Burton Malkiel Explains Why Investors Should Stick With Index Funds

After 40 years of studying the stock market, the Princeton economist still finds that a low-cost indexing strategy beats active management.

(Image credit: ©Gina LeVay 2015)

Burton Malkiel is professor of economics emeritus at Princeton University. The 11th edition of his book, A Random Walk Down Wall Street, has just hit shelves. Here are excerpts from our recent interview with him.

KIPLINGER: You advocate index investing, a strategy outlined in the first edition of your book in 1973. Forty years on, what’s new?

MALKIEL: Every time I update a new edition, typically every four years, I get the same results: A low-cost index outperforms two-thirds or more of active managers over time. And the one-third that outperform are never the same from one period to the next. In 2014, it was amazing how few people did better than the index: 86% of large-company fund managers lagged the market. Meanwhile, competition among exchange-traded funds has driven fees close to zero. Some have expense ratios of 0.04%.

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Can you improve your odds by investing in active funds with low fees? No question. If you want an actively managed fund that does better than average, buy one that charges lower-than-average expenses. We need to be modest about what we know and don’t know. But one thing I absolutely know is that the lower the fee, the more money is left for me.


(Image credit: ©Gina LeVay 2015)

Do index funds perform well in down or sideways markets? Indexing works in both up markets and down markets. But the advantage of indexing is a little bit smaller in down markets. That’s because active portfolios generally hold 5% to 10% of assets in cash, which may be set aside to meet redemptions. Those managers can put that money to work in down markets, buying stocks when prices are cheaper. But an index fund is always 100% invested. So the advantages of indexing in a down market are slightly lower.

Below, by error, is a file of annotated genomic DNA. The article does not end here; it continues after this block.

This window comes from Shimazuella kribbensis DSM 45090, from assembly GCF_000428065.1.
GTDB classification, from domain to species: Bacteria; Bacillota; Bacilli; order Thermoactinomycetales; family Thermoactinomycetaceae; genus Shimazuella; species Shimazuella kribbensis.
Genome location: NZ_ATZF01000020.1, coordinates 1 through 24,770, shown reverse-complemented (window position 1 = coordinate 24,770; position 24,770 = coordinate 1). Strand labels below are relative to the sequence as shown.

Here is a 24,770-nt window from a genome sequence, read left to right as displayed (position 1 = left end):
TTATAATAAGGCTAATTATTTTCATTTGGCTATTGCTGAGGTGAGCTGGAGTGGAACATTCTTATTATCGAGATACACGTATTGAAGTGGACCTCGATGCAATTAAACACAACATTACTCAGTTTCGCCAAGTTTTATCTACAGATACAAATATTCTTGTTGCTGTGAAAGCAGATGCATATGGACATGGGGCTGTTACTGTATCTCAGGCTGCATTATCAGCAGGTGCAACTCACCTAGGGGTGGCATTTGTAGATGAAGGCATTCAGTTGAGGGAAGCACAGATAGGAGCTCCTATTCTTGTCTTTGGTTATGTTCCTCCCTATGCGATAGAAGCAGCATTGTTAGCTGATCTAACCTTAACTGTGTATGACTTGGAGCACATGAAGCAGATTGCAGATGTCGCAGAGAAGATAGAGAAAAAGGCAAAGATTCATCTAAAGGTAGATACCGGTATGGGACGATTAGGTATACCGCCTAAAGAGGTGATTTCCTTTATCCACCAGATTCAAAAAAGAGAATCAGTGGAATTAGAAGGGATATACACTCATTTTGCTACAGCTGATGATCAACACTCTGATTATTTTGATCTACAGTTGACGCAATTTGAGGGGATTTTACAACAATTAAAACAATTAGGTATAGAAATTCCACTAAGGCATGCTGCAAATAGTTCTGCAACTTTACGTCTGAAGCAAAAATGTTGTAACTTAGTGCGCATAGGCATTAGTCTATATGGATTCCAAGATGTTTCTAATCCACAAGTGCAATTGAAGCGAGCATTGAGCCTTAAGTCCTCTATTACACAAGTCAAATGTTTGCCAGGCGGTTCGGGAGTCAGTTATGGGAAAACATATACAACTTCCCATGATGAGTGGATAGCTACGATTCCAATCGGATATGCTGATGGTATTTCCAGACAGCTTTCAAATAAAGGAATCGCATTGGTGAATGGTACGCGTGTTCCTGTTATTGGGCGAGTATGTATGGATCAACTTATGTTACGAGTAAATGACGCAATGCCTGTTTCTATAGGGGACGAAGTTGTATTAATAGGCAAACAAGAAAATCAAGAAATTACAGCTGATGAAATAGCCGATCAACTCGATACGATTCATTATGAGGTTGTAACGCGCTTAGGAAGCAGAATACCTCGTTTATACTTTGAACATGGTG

What about the “lost decade” of the ’00s? Standard & Poor’s 500-stock index ended up not far from where it started. It’s true that if you put all your money in the market in January 2000 and added no more, your investments would have been pretty flat by January 2009. But I’m a big believer in dollar-cost averaging, or investing fixed amounts at regular intervals. That way, you buy more shares when prices are low rather than high. So the 2000s weren’t a great decade, but the dollar-cost-average investor made money.

A lot of people get a kick out of picking stocks. What about them? You don’t have to index everything. Investing in individual stocks is fun. Go and do it. It’s a great hobby. I buy individual stocks myself. I bought shares in Alibaba (symbol BABA), the Chinese e-commerce company, after it went public last year.

Nellie S. Huang
Senior Associate Editor, Kiplinger's Personal Finance

Nellie joined Kiplinger in August 2011 after a seven-year stint in Hong Kong. There, she worked for the Wall Street Journal Asia, where as lifestyle editor, she launched and edited Scene Asia, an online guide to food, wine, entertainment and the arts in Asia. Prior to that, she was an editor at Weekend Journal, the Friday lifestyle section of the Wall Street Journal Asia. Kiplinger isn't Nellie's first foray into personal finance: She has also worked at SmartMoney (rising from fact-checker to senior writer), and she was a senior editor at Money.